Mud are typical of this- often derided as not being ‘cool’ and are ceremoniously dumped as the outsiders of glam rock.
Of course they were older than many of their contemporaries having been around the block a few times since their first single release in 1967 and their name was hardly as clever or poetic as ‘Trex’ plus they were certainly no pinups but, as is so often the case, in pop music – some of the best stuff lurks in the most unlikely places.
It’s hard to credit it now- especially with the severely edited history of the period but in the mid seventies Mud were one of the biggest selling singles bands in the UK – teaming up with the genius Chinn Chapman songwriting team in 1973 their future was assured and they were catapulted into an unlikely teen single market with a machine gun of great hits that peppered the pre punk high water mark of glam rock.
Dressing as ersatz teddy boys with added glam trinkets they had a certain beer n fags cool about them and they could really play. The songs were far more complex than they were letting on and Les Gray was a great frontman who had a natural ability and a great voice that veered from night club crooner to Elvis baritone to pure rock n roll.
The band were never going to be critics faves but they left behind some brilliant singles that, if they were released by other more iconic media faves, would be considered classics of the period by the snobs.
There is plenty of their hits in this list but also some of their earlier releases that never hit the charts but possess a certain charm to them. My band The Membranes once had the pleasure of playing a really bizarre festival in Rochdale in 1985 headlined by Les Grey’s Mud- it was Les plus backing band but it was still a pleasure to hear those songs live- he was total gent as well.
1. Tiger Feet (1974)
It has to be number one in the list it has everything that was great about Mud in one song- coming out at the height of Mud mania and number one for several weeks it had the shuffle beat with added glam stomp, Les Greys good time yet powerfully great voice. Tiger Feet was a deceptively simple song with a thrilling chorus and the complete lack of boring cool- and yet it was a classic slice of rock n roll. The chorus was the sound of 1974- a great piece of nonsense pop that really lifted- when it got to number one it felt like a deranged victory for rock n roll.
2. Dyna- NMite (1973)
Possibly their best? the single is their first top ten hit reaching number 4 in 1973. The delicious churning guitar at the intro was about as heavy as it got in the early seventies pop world and this is a great slice of British seventies rock n roll – written by Chinn Chapamn for Sweet and turned down by the band Mud took the song and made it their own- it’s got a really great chorus and the classic glam stomping beat and some really great guitar work- a perfect mid seventies UK pop single.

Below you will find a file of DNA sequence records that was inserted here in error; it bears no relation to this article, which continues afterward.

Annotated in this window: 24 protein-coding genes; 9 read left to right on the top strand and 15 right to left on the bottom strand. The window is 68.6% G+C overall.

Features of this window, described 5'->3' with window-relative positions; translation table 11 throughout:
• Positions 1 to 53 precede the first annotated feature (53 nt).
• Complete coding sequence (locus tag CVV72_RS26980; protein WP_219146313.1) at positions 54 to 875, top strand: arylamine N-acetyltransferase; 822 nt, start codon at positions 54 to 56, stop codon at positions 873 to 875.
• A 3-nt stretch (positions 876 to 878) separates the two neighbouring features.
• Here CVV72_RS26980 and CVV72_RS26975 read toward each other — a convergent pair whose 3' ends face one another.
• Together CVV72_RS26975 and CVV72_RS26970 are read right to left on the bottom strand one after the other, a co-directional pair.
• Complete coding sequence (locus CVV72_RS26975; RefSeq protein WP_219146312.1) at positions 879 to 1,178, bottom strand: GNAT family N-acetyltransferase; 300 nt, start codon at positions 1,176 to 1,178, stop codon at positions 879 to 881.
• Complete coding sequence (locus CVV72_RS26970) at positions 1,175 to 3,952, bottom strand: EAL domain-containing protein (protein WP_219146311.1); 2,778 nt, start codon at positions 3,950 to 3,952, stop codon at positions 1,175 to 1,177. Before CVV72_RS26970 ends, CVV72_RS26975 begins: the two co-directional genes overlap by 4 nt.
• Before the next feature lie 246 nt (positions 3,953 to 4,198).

3. Crazy (1973)
I can remember clearly this coming out – it was the first we heard of the band but a quick check through old music papers turned up a half page spice on this band slogging around the UK in the back of a van playing deadwood gigs and looking for the big break. When the break arrived with Crazy and Chinn Champman’s songwriting touc the band ran with it This is the pre teddy boy mud- dressed in night club twenties gangster style they look very much like a 1972 band- there is a touch of glam to their look with Les with his smudged eye liner looking like an oddly sexy nightclub bouncer- or about as sexy as the band could- like cold fish and chips. The song is great – slipping and sliding around some sort of eastern fold stomp with a gypsy kiss stomp to it – there is a touch of Slade and their iconic Cos I Love You’s to the track and Les has an echo of the great Noddy Holder to his vocal but it’s far away enough to put Mud on the map.
5. The Cat Crept In (1974)
Mud were in their prime when this came out and the Chinn Champam stompers were their calling card- this is a great slice of Elvis fused British seventies rock n roll. I know its far hipper to call someone like Can the sound of the seventies in this period and we do love Can but this kind of primal rock n roll that Mud were dealing out was fantastic. The Elvis in Vegas end of pier croon is very much part of the band shtick here but there’s also that whiff of beer and fags British club circuit to the sound and that great stomping slapback drum back beat and the churning guitars dealt out by the rather camp looking Rob Davis – the band’s guitarist who would turn up again in the last decade co-writing many pop hits. Arguably the first hard rock/mtal record that a new generation of teeny rock fans bought – could this have teen the doorway to AC/DC and even punk a couple of years later for the 12/13 year olds? The song also features great guitar solo- Mud could really play.
Part 2 of the top ten songs from mud is HERE.